U.S. gas prices inch higher in July, EIA shows
By Keefe Borden10 August 2021
Natural gas supplies tighten as exports increase
Spot gas prices at Henry Hub averaged $3.84/MMBtu in July, up from $3.26/MMBtu in June, the U.S. Energy Information Administration reported. In its recent short-term energy outlook, the agency reported it expects gas prices to average $3.71/MMBtu in Q3 and $3.42/MMBtu for all of 2021, up from $2.03/MMBtu for all of 2020.
Prices have risen this year in response to tighter supplies and an increase in domestic demand. U.S. LNG exports have risen while all sectors (except power) have increased their consumption of gas.
By 2022, the EIA expects the price at Henry Hub will average $3.08/MBtu as production climbs again and provides buyers with some relief.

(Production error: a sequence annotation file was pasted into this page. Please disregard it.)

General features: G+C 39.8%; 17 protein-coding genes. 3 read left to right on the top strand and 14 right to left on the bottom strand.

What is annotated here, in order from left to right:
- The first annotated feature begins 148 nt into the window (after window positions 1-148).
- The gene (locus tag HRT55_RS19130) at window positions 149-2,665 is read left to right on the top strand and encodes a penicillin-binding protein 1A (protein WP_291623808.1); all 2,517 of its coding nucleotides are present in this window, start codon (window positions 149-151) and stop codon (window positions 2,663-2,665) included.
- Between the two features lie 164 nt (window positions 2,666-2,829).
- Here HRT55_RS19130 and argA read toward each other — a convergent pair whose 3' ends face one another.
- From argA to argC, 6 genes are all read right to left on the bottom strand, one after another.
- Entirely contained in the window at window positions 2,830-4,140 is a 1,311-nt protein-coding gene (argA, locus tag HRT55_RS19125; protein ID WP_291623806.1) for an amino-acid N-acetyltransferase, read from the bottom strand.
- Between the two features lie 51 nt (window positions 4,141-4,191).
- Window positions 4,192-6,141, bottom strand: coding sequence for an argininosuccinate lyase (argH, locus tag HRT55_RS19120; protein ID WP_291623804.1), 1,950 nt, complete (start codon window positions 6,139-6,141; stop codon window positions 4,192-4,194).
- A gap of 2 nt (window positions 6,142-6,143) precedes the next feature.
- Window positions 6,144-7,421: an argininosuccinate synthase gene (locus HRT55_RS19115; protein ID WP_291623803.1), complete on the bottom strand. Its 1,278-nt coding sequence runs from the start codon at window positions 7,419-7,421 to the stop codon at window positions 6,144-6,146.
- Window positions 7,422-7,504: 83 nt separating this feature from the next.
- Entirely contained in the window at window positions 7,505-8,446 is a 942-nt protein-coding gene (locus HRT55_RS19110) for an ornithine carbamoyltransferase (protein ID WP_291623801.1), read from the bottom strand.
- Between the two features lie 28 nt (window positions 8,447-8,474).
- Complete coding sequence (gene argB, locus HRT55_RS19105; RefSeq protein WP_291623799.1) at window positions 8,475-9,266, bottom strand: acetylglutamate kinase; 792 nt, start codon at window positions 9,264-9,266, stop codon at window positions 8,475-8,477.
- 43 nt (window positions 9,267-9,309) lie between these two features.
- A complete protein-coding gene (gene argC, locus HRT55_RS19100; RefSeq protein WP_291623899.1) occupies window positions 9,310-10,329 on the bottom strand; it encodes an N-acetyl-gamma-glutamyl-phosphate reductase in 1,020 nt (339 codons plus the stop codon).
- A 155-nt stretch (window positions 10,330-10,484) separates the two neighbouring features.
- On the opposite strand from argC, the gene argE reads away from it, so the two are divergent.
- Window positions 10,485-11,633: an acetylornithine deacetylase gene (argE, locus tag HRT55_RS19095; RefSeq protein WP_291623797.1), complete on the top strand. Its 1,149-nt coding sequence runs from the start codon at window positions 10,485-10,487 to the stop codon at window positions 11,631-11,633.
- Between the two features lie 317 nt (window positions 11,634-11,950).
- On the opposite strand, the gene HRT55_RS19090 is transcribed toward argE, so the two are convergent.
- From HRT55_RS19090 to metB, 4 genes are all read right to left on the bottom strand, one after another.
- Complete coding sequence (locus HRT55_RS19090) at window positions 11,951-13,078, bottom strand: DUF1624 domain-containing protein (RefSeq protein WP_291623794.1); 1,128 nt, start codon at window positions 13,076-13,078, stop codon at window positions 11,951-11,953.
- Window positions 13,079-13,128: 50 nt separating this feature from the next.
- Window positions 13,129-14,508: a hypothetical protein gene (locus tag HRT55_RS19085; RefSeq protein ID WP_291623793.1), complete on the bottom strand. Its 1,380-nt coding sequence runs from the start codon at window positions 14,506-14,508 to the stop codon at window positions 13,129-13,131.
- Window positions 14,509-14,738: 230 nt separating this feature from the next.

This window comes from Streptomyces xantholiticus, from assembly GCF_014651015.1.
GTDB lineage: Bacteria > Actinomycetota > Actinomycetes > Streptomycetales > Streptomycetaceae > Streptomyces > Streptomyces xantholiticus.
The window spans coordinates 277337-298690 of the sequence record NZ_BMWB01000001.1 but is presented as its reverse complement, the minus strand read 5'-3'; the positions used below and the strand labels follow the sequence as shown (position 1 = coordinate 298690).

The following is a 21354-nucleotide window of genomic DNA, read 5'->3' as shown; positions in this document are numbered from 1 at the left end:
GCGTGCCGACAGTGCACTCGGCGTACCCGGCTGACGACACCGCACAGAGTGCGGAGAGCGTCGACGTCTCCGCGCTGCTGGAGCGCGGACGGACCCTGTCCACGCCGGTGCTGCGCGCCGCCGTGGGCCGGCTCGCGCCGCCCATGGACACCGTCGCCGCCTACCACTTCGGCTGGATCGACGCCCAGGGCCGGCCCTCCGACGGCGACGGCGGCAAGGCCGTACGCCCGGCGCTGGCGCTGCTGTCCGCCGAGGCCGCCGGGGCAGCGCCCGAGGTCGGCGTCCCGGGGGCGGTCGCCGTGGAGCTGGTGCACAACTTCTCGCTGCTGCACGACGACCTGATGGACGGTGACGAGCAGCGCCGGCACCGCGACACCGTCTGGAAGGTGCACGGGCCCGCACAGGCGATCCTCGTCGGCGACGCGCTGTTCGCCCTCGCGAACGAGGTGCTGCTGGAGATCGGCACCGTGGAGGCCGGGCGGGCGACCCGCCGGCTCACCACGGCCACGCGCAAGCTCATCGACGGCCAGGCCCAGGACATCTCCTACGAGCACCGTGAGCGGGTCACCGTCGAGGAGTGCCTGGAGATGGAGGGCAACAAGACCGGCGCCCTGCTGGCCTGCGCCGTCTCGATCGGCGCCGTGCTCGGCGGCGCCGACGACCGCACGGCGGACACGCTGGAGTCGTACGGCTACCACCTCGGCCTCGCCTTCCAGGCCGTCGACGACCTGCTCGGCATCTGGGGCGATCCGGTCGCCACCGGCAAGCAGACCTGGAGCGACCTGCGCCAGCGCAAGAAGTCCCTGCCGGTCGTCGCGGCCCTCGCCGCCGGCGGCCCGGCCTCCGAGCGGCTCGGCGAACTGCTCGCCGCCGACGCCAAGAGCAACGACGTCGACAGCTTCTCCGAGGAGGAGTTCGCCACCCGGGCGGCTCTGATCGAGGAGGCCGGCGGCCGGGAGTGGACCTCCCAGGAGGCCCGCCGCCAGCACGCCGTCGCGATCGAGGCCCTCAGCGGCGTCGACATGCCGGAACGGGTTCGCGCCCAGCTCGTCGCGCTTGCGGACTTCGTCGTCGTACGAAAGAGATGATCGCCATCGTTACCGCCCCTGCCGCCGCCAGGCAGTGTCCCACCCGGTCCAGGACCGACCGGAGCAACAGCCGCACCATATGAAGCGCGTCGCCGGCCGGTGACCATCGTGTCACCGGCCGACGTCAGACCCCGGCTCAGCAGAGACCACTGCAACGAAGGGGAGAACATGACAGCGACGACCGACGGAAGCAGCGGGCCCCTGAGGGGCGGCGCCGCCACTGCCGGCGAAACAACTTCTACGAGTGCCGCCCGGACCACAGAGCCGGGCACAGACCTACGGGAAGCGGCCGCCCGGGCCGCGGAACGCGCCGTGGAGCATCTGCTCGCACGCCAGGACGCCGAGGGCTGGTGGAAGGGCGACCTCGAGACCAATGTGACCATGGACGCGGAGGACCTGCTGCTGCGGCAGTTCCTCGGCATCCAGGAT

U.S. consumption of natural gas will average 82.5 Bcf/d in 2021, down 1% from last year. Domestic gas consumption is expected to fall in part because electric power producers are expected to switch to coal from natural gas as a result of the stronger prices, the EIA reported.
Residential and commercial gas consumption combined will rise by 1.2 Bcf/d in 2021, while industrial consumption will increase slightly less, by 0.2 Bcf/d. Expanding economic activity and colder winter temperatures in 2021 have caused domestic increase this year, the EIA reported. Looking forward to 2022, the EIA said it expects gas consumption to average 83.8 Bcf/d.
U.S. natural gas inventories ended July 2021 at almost 2.8 Tcf, about 6% lower than the five-year average for this time of year. The colder temperatures earlier this year caused consumers to draw more than average. Meanwhile, the EIA forecast that inventories will end the 2021 injection season, at the end of October, at 3.6 Tcf, about 4% below the five-year average.
Dry natural gas production will average 92.9 Bcf/d in the second half of the year, up from 91.4 Bcf/d in the first half of the year. Next year, the EIA expects production to rise to 94.9 Bcf/d, as stronger gas and oil prices encourage producers.